Stand Up for Your Rights transforms middle school students into appellate lawyers. Woking with a team of attorney volunteers for 11 weeks, students delve into the Bill of Rights, explore how constitutional protections apply in public school, and come to understand the complexities of balancing the rights of individuals with the safety and welfare needs of communities. The program concludes with students arguing before an Appellate Panel (one judge and two senior attorneys) in a real courtroom.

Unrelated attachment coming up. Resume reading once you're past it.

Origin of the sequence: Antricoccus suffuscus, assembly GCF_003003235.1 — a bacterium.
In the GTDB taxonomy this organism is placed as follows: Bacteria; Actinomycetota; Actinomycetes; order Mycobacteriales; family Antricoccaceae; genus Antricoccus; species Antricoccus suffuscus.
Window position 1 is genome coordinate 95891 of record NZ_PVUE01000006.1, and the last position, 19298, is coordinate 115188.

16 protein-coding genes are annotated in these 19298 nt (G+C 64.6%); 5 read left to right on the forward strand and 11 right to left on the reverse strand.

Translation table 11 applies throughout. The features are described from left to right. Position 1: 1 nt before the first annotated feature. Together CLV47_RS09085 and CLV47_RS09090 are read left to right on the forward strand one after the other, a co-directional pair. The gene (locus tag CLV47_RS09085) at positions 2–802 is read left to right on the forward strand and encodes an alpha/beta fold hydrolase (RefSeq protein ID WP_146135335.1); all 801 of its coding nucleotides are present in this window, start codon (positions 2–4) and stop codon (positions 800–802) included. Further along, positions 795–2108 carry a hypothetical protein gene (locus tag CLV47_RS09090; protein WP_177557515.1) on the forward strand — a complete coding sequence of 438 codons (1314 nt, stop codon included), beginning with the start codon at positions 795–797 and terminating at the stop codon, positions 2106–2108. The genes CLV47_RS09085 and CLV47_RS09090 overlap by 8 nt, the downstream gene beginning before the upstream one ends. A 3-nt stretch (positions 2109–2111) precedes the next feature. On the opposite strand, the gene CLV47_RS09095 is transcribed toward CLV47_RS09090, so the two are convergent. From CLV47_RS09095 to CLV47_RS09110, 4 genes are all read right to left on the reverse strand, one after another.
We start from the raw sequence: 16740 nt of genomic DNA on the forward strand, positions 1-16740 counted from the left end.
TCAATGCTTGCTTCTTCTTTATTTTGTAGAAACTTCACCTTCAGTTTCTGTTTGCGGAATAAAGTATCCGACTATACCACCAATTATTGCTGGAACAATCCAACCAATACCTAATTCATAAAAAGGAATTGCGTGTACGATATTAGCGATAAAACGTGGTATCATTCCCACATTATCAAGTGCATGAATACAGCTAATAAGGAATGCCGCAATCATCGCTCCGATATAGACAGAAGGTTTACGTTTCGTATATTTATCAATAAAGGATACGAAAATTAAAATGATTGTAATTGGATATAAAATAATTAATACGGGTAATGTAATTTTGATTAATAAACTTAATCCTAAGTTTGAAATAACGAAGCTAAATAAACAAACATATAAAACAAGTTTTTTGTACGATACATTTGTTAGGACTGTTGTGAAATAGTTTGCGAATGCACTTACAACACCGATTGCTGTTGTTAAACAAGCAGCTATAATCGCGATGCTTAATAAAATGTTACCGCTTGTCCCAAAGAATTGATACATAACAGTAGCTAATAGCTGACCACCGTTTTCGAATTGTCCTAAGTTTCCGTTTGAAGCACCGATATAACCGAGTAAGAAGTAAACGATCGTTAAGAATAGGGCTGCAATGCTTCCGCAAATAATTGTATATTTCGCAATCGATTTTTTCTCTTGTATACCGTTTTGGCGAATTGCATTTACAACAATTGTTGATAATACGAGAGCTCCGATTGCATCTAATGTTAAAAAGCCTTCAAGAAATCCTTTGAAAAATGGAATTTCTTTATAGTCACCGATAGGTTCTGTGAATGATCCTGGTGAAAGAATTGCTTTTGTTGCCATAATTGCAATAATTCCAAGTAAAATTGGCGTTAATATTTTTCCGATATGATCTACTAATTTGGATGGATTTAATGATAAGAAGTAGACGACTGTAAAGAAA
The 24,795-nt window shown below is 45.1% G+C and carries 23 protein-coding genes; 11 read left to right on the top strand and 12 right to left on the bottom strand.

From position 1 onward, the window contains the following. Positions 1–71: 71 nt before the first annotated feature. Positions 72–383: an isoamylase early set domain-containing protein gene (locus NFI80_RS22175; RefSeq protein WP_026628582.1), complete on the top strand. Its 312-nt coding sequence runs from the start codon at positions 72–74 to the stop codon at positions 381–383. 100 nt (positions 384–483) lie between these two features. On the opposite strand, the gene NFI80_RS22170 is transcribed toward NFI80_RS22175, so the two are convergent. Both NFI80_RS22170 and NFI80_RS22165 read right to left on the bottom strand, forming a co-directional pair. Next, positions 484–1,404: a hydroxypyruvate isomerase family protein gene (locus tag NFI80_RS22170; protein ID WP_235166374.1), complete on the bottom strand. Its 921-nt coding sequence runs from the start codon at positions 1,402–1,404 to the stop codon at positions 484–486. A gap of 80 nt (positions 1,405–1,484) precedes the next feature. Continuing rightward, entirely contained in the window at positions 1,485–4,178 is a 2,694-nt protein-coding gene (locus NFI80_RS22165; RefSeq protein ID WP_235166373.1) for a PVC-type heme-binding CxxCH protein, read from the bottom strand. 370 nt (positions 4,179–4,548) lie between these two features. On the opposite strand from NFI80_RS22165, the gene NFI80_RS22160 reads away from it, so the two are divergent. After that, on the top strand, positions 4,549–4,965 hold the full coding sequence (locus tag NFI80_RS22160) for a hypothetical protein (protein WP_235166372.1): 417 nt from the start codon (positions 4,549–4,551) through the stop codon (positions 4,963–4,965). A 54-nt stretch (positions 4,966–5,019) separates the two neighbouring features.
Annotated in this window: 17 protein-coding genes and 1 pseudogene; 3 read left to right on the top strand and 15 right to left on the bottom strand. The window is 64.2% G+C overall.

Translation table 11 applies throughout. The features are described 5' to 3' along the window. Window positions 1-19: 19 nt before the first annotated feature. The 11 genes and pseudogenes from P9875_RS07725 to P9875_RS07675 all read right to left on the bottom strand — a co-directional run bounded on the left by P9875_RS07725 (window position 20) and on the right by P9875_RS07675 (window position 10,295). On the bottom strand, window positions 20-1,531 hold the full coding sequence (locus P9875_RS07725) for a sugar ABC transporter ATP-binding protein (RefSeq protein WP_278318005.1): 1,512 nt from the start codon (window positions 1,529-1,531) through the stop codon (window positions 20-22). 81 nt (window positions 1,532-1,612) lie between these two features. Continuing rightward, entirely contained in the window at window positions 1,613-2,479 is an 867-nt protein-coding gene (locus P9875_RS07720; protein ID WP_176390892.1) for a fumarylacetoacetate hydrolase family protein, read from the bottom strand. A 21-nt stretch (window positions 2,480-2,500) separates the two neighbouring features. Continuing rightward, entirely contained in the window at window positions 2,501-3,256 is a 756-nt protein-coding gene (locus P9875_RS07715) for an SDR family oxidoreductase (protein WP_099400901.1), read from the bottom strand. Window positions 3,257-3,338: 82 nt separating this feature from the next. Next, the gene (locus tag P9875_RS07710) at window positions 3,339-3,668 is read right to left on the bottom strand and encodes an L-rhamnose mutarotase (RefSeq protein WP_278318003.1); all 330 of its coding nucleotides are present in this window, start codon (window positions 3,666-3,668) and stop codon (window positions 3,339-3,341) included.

When, where, and how long do classes meet?
Students and attorneys meet once a week during the spring semester for 60-to-90-minute sessions after school at a law office, afterschool site, or on occasion, participating school. Over an 11-week period, there are nine classroom sessions and one field trip to a courthouse followed by a culminating event during which students present oral arguments in a real courtroom before an Appellate Panel. The sessions are schedule at times that are convenient for the schools, students, and attorney volunteers.
Who teaches the classes?
A team of attorneys teaches a team of students. Typically, the legal team is made up of three or four attorneys, one of whom serves as the lead teacher and primary contact. We recognize that scheduling conflicts arise on occasion and not all volunteer attorneys must be present every week.